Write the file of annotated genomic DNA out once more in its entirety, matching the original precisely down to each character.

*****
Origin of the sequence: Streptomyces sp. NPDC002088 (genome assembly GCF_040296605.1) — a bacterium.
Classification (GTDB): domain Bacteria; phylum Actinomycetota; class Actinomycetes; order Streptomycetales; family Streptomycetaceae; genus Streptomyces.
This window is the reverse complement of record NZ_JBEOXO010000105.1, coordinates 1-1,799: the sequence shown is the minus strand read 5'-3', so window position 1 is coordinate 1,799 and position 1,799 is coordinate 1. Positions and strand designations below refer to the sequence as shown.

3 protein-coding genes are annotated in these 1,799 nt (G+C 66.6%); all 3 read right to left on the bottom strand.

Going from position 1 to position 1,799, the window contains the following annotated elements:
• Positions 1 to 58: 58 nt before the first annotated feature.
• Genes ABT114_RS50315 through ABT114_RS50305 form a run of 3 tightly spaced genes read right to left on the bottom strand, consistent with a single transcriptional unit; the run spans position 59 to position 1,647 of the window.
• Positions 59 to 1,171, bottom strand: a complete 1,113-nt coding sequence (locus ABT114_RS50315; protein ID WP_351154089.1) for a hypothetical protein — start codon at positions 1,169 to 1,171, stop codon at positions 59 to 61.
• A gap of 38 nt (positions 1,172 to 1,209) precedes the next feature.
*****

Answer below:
Origin of the sequence: Streptomyces sp. NPDC002088 (genome assembly GCF_040296605.1) — a bacterium.
Classification (GTDB): domain Bacteria; phylum Actinomycetota; class Actinomycetes; order Streptomycetales; family Streptomycetaceae; genus Streptomyces.
This window is the reverse complement of record NZ_JBEOXO010000105.1, coordinates 1-1,799: the sequence shown is the minus strand read 5'-3', so window position 1 is coordinate 1,799 and position 1,799 is coordinate 1. Positions and strand designations below refer to the sequence as shown.

3 protein-coding genes are annotated in these 1,799 nt (G+C 66.6%); all 3 read right to left on the bottom strand.

Going from position 1 to position 1,799, the window contains the following annotated elements:
• Positions 1 to 58: 58 nt before the first annotated feature.
• Genes ABT114_RS50315 through ABT114_RS50305 form a run of 3 tightly spaced genes read right to left on the bottom strand, consistent with a single transcriptional unit; the run spans position 59 to position 1,647 of the window.
• Positions 59 to 1,171, bottom strand: a complete 1,113-nt coding sequence (locus ABT114_RS50315; protein ID WP_351154089.1) for a hypothetical protein — start codon at positions 1,169 to 1,171, stop codon at positions 59 to 61.
• A gap of 38 nt (positions 1,172 to 1,209) precedes the next feature.